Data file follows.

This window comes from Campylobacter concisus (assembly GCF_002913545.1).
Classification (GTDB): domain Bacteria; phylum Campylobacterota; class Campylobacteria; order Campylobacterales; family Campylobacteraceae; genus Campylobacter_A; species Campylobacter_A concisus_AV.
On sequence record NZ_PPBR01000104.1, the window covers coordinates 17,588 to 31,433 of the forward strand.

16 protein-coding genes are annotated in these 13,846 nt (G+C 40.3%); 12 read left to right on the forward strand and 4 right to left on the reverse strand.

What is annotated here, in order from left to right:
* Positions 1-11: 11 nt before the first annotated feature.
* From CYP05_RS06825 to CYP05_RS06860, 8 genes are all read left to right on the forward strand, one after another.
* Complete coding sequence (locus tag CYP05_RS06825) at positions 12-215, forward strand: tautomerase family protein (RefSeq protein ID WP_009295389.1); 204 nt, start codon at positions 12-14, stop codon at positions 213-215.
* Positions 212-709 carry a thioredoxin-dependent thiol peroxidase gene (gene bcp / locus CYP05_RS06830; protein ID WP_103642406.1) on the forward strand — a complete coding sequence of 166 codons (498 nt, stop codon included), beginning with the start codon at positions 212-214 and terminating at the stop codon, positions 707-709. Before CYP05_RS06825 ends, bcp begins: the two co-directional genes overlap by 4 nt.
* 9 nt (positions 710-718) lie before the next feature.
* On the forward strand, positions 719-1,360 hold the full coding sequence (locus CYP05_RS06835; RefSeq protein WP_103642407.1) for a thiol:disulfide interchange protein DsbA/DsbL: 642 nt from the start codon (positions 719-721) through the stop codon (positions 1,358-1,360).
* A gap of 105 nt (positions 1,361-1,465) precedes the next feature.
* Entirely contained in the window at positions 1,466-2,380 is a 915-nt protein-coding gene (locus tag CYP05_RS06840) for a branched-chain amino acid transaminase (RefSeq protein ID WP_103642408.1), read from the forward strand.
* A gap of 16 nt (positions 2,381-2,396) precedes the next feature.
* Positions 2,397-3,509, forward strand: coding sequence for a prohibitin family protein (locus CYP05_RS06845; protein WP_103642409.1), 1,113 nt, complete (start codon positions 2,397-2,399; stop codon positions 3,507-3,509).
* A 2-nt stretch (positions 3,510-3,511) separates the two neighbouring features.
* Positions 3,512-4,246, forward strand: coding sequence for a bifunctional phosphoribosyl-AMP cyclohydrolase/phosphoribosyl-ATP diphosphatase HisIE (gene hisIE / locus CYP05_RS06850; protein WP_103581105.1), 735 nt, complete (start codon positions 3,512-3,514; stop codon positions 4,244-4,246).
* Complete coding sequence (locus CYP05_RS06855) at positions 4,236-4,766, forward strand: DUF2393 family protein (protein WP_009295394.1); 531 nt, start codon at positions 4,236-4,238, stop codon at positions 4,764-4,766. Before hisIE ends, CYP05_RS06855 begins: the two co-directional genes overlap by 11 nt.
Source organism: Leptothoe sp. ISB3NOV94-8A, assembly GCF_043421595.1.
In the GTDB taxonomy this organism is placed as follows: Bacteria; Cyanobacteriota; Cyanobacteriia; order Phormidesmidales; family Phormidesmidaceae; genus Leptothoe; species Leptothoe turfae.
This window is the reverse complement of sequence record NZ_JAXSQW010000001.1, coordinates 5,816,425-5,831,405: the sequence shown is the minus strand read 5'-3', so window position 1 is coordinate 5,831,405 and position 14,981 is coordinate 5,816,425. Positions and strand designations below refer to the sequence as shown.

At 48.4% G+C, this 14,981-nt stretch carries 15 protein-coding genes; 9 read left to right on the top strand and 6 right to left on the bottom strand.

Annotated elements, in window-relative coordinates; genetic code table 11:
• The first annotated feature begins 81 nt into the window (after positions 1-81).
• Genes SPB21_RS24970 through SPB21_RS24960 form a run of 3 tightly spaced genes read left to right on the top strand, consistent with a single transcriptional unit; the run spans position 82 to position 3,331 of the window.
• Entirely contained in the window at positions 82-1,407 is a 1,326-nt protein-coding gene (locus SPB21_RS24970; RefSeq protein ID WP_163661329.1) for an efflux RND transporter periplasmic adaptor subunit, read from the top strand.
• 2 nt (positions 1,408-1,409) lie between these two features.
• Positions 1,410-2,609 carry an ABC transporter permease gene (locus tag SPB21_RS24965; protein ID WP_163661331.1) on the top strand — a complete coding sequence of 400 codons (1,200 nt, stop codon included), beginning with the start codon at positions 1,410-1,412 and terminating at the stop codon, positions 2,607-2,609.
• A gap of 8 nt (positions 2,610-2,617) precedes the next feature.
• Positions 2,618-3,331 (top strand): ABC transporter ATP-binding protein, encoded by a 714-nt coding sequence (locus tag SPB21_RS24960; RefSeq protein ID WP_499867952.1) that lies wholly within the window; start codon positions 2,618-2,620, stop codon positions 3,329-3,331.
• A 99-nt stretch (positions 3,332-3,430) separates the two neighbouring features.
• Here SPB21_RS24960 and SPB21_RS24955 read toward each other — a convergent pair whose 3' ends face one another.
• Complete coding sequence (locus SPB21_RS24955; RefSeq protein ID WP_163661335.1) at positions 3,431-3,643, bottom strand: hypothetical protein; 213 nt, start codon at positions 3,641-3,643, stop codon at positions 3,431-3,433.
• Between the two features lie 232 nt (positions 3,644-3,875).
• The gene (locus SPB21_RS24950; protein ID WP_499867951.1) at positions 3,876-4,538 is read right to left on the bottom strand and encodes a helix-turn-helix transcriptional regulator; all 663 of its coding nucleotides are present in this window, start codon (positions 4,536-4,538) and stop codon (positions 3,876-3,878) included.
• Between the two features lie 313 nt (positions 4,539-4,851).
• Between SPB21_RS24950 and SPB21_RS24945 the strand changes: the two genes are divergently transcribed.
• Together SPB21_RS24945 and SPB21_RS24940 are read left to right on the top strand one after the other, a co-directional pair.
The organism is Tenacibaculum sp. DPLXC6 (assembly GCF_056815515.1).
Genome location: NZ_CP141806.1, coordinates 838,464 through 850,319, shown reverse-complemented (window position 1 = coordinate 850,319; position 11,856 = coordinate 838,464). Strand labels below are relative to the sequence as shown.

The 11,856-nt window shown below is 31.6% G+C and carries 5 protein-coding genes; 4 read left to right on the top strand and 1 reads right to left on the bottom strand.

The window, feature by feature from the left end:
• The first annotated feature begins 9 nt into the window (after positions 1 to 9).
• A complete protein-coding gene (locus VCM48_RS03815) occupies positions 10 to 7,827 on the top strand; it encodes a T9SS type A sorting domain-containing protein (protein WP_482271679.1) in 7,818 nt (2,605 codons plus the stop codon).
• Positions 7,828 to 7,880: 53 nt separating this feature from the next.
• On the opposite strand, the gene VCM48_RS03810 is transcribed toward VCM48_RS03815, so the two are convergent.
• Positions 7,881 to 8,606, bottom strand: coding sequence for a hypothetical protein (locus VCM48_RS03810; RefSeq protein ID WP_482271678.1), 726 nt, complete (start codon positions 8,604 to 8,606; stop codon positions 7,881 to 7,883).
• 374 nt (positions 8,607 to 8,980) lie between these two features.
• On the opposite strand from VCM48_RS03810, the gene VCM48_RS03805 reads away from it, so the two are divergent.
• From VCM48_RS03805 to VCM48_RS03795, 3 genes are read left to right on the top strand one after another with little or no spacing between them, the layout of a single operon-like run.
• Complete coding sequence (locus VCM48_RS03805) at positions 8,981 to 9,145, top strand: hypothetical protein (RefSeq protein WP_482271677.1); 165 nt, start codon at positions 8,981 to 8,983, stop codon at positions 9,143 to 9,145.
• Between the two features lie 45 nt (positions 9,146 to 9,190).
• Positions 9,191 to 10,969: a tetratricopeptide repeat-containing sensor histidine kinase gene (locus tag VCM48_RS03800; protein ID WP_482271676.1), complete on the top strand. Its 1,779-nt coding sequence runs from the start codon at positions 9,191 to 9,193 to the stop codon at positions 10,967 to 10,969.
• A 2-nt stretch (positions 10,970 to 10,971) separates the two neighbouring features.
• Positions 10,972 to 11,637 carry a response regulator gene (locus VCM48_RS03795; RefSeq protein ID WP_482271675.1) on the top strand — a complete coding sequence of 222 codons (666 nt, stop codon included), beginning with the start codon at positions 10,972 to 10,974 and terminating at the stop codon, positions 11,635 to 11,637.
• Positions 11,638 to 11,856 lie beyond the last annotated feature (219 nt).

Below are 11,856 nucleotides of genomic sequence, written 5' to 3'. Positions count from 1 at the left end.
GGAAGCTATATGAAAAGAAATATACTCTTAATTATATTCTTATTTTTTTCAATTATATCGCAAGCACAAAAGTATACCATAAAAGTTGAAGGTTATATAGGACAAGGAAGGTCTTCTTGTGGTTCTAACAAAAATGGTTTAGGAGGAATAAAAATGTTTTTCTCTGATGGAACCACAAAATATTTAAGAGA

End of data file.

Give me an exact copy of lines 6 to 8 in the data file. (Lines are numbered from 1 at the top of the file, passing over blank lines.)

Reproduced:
* Positions 1-11: 11 nt before the first annotated feature.
* From CYP05_RS06825 to CYP05_RS06860, 8 genes are all read left to right on the forward strand, one after another.
* Complete coding sequence (locus tag CYP05_RS06825) at positions 12-215, forward strand: tautomerase family protein (RefSeq protein ID WP_009295389.1); 204 nt, start codon at positions 12-14, stop codon at positions 213-215.